6 Movies to Watch During Pride MonthJune 1, 2022 By Go Back
LGBTQ+ characters have been in film almost for as long as the form has existed, but the way they were represented and who got to tell their stories has changed dramatically in the past century. This pride month, we’re celebrating queer cinema with a variety of films from throughout the decades, so I thought I’d highlight some of the unique titles available and how they reflect different milestones in queer representation on film. View our full Queer Cinema collection for June here.
From 1934 to 1968, the Motion Picture Production Code (or Hays Code as it’s often known) specifically forbid homosexuality in American films, but craftier directors, like Johnny Guitar’s Nicholas Ray, found ways to fill their films with enough queer subtext that audiences who were hip to the ideas would clue in as the content flew over censors’ heads. In the case of this western, the psychosexual tension between leads Joan Crawford and Mercedes McCambridge is so undeniable it is now widely considered an early queer entry in the Western genre with a fairly explicitly lesbian reading.
Post-Stonewall, the backs and forths of the gay liberation movement meant that homosexual characters increased their presence in movies, though you’d have to head to the art house for something like The Bitter Tears of Petra Von Kant (1972) or the grindhouse for something like The Rocky Horror Picture Show (1975) to escape any stereotypical portrayals. This 1970 adaptation of Mart Crowley’s classic play lands somewhere in between, as both a milestone for Hollywood producing a film all about gay life, but also one hotly debated in the community for its straight director William Friedkin and “honest” depiction of gay self-hatred.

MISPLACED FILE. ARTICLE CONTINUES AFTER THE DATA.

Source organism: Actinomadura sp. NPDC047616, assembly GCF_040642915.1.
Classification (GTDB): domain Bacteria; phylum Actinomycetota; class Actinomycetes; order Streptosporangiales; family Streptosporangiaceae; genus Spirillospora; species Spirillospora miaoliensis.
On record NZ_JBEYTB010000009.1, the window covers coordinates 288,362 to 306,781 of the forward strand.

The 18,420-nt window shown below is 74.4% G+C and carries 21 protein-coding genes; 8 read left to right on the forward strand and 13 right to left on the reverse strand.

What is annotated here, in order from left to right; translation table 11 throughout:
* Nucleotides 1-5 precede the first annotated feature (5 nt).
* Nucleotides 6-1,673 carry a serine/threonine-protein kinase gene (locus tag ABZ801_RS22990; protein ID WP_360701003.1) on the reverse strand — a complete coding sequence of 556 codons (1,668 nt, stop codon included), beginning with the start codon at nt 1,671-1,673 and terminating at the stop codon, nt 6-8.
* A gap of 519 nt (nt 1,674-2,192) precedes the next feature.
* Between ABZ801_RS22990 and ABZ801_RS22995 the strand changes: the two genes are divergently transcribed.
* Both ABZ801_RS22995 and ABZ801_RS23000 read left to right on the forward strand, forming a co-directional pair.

The 70s and 80s saw an increase in out queer directors taking the reins of stories in Hollywood, and who better to flip the vision of Douglas Sirk’s “women’s pictures” on their head than John Waters in this hilarious sendup of heterosexual melodrama. While Waters’ grimier subject matter is toned down for this parody, it still stars his drag muse Divine and brings along Tab Hunter to reclaim his place as a leading man after rumours of his sexuality dampened his career during Sirk’s heyday.
The 1980s saw Hollywood stars begin to cross boundaries by playing queer roles but actors like Mariel Hemingway would star in films like Personal Best (1982) and find their career unusually stalled. Their increasing efforts eventually allowed the likes of Keanu Reeves and River Phoenix to use their rising stars to get more attention to Gus Van Sant’s Shakespeare riff My Own Private Idaho. Through the 90s, for better or worse, queer roles became a chance for straight actors to “stretch their skills” at awards season. By the 2010s queer roles were accepted enough it was not uncommon for straight actors to have their “big breaks” in queer films like Timothee Chalamet in Call Me By Your Name (2017) or Josh O’Connell in God’s Own Country (2017).
The 90s also saw an increasing emergence of films reflecting queer experiences in other cultures outside America including hits like The Wedding Banquet (1993), Priscilla, Queen of the Desert (1994) and Beau Travail (1994). Wong Kar Wai’s Happy Together (1997) seems to build artistically upon America’s “New Queer Cinema” movement while mixing cultural influences from Hong Kong, Argentina and Taiwan. Add to that another daring performance from Hong Kong hunk Tony Leung Chiu-wai and you can see how it was a hit in spite of heavy censorship in Wong Kar Wai’s home country.
The 2000s saw more and more queer content going mainstream with popular hits like I Love You Phillip Morris (2009), The Kids Are All Right (2010) and Beginners (2011) but the focus undeniably remained on white gay and lesbian life. Five years before Moonlight (2016), lesbian director Dee Rees crafted this semi-autobiographical look at coming out as a Black woman and showed how good the missing breadth of stories left out of mainstream queer cinema could be. Festivals and critics are now becoming more aware of both the importance and artistic rewards in highlighting marginalized queer stories with recent championed hits like the trans narrative A Fantastic Woman (2017) and Pedro Almodóvar’s look at older gay life in Pain and Glory (2019).